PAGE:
New Kranzler Corner

by baddieworld

There are many, many shops on the wonderful Kurfürstendamm: Prada, Gucci, Versace. Sadly, Baddie is only a poor student, which means she pays compulsory visits to… H&M. Today, while inspecting the branch near U-Bahnhof Ku’damm, I noticed that you can go through and exit the shop through the back. This leads to a very nice secluded courtyard, which looks like this.

It might be green, and shady under those umbrellas, but one thing it is definitely not, is quiet. In fact, there’s an intermittent high wailing and eerie shrieking that honestly spooked the heck out of me. I looked around for a bit, and discovered that the source of the loud noise is this:

Can’t see it? how about now?

The biggest clue is that red spot. Yes, this tall pyramid-like construction is home to huge, brightly coloured, and very vocal parrots. But how can they manage to make such a racket? Well, that might be because they have help from their cousins in the second pyramid:

These are the eggs laid by the parakeets:

(no, not really)

And these are some views of the towering glass buildings around, which expulse dapper young men in dark trousers, white gleaming shirts and expensive shoes, around lunchtime.

They  seem to like this place for snacks:

Here is also a view of a bear’s backside. It’s the symbol of Berlin, after all. Bears, not bottoms, that is.

And here’s the front as well. The white building in the back is the lovely Theater des Westens.

All this, I found out from a trash bin, is called Neues Kranzler Eck. Kranzler, as it turns out, is not as I first thought a misspelling of the German word Kanzler (Chancellor).

Johann Georg Kranzler, an Austrian born confectionist-extraordinaire, opened his first bakery/ cakeshop in Berlin’s Unten den Linden in 1825, which was to become Cafe Kranzler around 10 years later. Famous for its service and music, it quickly became the meeting point of “the upper ten thousand”. Handed over from father to son, the cafe was immensely popular during the Roaring Twenties. In 1934 it moved to Kurfürstendamm, and in 1945 it was fully destroyed during the Battle of Berlin.

Rebuilt in the 50s, it was again threatened at the end of the century by plans to modernise the area. In 2000, as architect Helmut Jahn designed the glass complex, the coffee shop became integated instead of being destroyed. Nowadays the cafe’s home is a red and white rotunda, which surprisingly is a part of the Gerry Weber shop, best known for (dare I say it) its middle-aged to mature clothing.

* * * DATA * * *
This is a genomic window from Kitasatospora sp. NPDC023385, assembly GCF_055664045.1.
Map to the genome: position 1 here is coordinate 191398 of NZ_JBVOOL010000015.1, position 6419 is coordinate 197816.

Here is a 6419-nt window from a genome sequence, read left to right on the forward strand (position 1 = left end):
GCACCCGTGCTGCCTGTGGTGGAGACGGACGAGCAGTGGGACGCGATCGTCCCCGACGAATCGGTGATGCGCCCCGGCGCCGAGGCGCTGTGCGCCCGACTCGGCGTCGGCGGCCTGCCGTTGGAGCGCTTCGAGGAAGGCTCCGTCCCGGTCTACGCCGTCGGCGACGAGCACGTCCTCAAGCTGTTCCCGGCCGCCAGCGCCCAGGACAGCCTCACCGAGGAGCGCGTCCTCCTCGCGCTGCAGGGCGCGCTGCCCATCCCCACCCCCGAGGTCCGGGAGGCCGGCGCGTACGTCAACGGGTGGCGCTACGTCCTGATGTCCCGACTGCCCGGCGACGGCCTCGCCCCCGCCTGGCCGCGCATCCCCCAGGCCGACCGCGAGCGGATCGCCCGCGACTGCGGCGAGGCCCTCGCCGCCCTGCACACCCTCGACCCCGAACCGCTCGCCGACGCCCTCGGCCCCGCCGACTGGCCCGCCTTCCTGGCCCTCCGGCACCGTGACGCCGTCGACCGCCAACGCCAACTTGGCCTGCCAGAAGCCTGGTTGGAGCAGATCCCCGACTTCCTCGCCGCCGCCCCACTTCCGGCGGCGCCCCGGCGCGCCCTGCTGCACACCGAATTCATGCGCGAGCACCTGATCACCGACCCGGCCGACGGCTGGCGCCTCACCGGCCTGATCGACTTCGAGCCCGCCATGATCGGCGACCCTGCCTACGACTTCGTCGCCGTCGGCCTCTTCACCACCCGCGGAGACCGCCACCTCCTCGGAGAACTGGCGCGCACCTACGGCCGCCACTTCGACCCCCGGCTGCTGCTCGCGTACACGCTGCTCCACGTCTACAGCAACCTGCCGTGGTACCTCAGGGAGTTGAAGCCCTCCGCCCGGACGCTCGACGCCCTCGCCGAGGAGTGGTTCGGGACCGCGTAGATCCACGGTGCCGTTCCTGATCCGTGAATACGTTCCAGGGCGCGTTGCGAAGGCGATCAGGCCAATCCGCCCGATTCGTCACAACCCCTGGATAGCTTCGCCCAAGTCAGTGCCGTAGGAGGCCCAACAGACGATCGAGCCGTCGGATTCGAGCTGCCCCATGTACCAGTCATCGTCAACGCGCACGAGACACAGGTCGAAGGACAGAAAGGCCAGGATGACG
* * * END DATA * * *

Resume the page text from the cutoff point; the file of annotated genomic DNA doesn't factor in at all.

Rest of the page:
This corner of Berlin is serene and cool on a Friday morning. There are ample opportunities to sit down and enjoy a fresh mint tea, quirky salad or frozen yoghurt. While not very crowded, it’s rather good for people watching, and if bored you can pop in the nearby Urban Outfitters (needless to say I did all of the above).

And now, because nothing is ever plain and simple for Baddie, today’s encounter. As I approached my bus-stop (and that pillar which states the name of the stop and displays bus routes) a middle-aged Chinese tourist takes one look at me, gives a loud “ooohhh” takes a laaaarge step back, and then more or less pounces on me. “Sorry” he begins “U-Bahnhof Kurfürstendamm?” “Yes” I reply helpfully, “that’s here”. “Bahnhof?” “Yes, station” I explain. “No!!!”comes the distressed answer. “I know station. How do you pronounce it in German?!?”. People, I am not kidding. We spent over 10 minutes repeating the phrase, looking at the big writing on that pillar, breaking down “U-Bahnhof Kurfürstendamm” into syllables, and saying it over and over and over again, first me, then him, smiling and encouraging (me) insisting and questioning (him) until he was satisfied. He sounded pretty German by the end, to be quite fair. For all it’s worth.

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